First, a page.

TRACK & FIELD—the U.S. men's team beat the U.S.S.R. 126-110 at the U.S.-Russia World All-Star meet at the University of California in Berkeley (page 20), as PAT MATZDORF broke Valeri Brumel's 1963 high jump record with a 7'6¼" leap. The U.S. women suffered a 76-60 defeat.
West Germany's FRANZ-JOSEF KEMPER, the European 800-meter and world 1,000-meter record holder, nipped Marty Liquori by four-tenths of a second with a 2:18.6 clocking in the 1,000-meter run at an international meet in Cologne. The following day, in Milan, Italy, Liquori ran the 1,500 meters in 3:36, the best time of the year for the event, as he beat Franco Arese of Italy, who set a national record with his time of 3:36.3. World record-holder Jay Silvester of the U.S. was upset in the discus by GEZA FEYEER of Hungary, who won with a toss of 209'4".
At the World Games in Helsinki, Finland, RALPH MANN of the U.S. won the 400-meter hurdles in 48.9, the world's fastest time this year, while JAY SILVESTER took the discus with a throw of 203'2½". Finland's PEKKA VASALA upset Kenyan Olympic champion Kipchoge Keino in the 1,500-meters, setting a national record with a 3:38.6 clocking.
MILEPOSTS—ABOLISHED: By representatives of the Davis Cup nations, the Challenge Round in the international tennis tournament. Next year, the defending nation will have to compete in the tournament from the first round, instead of playing just one match against the winner of the Interzone Final.
NAMED: To the U.S. Wightman Cup tennis team, which will compete against Great Britain in Cleveland on Aug. 21-23, Captain CAROLE GRAEBNER, JULIE HELDMAN, PEACHES BARTKOWITZ, KRISTY PIGEON, MARY ANN CURTIS, VALERIE ZIEGENFUSS and CHRIS EVERT. Not included were Billie Jean King, Rosemary Casals and Nancy Richey Gunter, America's three top-ranked players, who declined because of personal reasons.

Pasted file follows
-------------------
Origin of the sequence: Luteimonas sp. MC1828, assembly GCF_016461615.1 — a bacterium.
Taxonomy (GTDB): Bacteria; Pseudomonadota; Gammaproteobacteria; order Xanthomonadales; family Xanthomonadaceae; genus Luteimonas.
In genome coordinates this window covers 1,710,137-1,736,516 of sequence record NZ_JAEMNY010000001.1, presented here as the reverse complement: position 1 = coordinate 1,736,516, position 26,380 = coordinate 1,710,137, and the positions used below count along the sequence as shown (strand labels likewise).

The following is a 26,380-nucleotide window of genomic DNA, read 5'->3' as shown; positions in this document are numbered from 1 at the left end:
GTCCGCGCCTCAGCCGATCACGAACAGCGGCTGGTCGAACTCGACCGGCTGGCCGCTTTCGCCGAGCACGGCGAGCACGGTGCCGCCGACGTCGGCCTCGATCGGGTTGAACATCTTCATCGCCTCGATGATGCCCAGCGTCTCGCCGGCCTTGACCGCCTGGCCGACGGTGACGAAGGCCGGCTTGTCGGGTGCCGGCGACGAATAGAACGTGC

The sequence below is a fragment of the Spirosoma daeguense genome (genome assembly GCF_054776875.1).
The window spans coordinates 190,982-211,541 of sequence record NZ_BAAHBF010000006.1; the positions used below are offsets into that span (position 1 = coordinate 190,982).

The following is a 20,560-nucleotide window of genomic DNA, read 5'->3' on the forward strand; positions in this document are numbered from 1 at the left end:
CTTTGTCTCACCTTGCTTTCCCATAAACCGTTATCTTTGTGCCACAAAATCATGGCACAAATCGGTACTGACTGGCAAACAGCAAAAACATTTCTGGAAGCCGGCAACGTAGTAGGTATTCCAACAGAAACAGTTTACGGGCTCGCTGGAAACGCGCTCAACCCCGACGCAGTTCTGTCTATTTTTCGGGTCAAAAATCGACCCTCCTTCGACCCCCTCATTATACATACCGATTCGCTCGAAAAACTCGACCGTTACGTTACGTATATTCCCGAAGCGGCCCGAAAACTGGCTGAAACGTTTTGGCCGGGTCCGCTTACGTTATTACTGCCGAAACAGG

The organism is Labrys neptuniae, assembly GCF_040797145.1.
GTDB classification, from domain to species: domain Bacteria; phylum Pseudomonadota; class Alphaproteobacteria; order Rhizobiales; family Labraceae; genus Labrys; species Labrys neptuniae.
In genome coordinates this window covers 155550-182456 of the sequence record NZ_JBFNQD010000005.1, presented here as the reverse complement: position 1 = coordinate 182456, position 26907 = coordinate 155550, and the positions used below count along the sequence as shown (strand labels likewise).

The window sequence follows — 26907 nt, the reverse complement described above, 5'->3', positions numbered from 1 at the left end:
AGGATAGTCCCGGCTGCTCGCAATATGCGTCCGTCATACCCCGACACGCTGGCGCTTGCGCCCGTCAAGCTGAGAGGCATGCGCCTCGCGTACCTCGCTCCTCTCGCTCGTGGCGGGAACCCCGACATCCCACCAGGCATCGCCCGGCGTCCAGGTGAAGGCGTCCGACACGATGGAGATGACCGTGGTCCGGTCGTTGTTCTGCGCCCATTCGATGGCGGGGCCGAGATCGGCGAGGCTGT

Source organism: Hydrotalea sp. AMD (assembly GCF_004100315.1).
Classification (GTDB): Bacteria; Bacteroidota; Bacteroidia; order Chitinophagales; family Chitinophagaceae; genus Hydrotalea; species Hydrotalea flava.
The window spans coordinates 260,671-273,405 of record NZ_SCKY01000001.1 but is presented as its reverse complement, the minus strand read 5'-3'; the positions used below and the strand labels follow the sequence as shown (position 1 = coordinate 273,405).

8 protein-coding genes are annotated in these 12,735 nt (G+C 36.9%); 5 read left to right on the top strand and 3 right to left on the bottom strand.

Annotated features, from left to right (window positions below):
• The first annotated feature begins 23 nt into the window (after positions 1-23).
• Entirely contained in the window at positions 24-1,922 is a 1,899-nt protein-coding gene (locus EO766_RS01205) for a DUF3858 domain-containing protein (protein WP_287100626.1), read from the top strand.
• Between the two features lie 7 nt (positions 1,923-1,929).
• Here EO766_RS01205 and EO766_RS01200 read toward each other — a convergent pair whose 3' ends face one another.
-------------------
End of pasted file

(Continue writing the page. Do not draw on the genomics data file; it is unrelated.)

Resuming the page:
PLANNED: For Chicago, a $55 million football Stadium seating 75,000 people to be built on the Lake Michigan shoreline within the next two years. Mayor Richard J. Daley, whose original idea called for a $218 million domed football-baseball stadium, announced that the stadium is to be financed by a bond issue, acknowledged that the Cubs and the White Sox had expressed disinterest in leaving their own baseball parks and invited Big Ten schools, Notre Dame, Army and Navy to schedule games in the new stadium. The Chicago Bears, currently playing at Soldier Field, have promised that they will play there.
RETIRED: Los Angeles Rams Safety ED MEADOR, 33, who first announced his retirement before the 1970 NFL season but agreed to play one more year at the club's urging. A 12-year veteran, Meador holds the Rams' career pass-interception record with 46 and was selected for the Pro Bowl in 1960 and '64-67.
SELECTED: For the U.S. Ryder Cup team that will face the British on Sept. 16-18 in St. Louis, JACK NICKLAUS, ARNOLD PALMER, LEE TREVINO, CHARLES COODY, BILLY CASPER, MILLER BARBER, FRANK BEARD, GENE LITTLER, DAVE STOCKTON, J. C. SNEAD, GARDNER DICKINSON and MASON RUDOLPH. It is the first time that Nicklaus and Palmer have qualified for the same Ryder Cup squad.
DIED: LEROY COBB, 21-year-old, 6'6" basketball forward, who recently graduated from the University of Southern California; following open-heart surgery in Houston.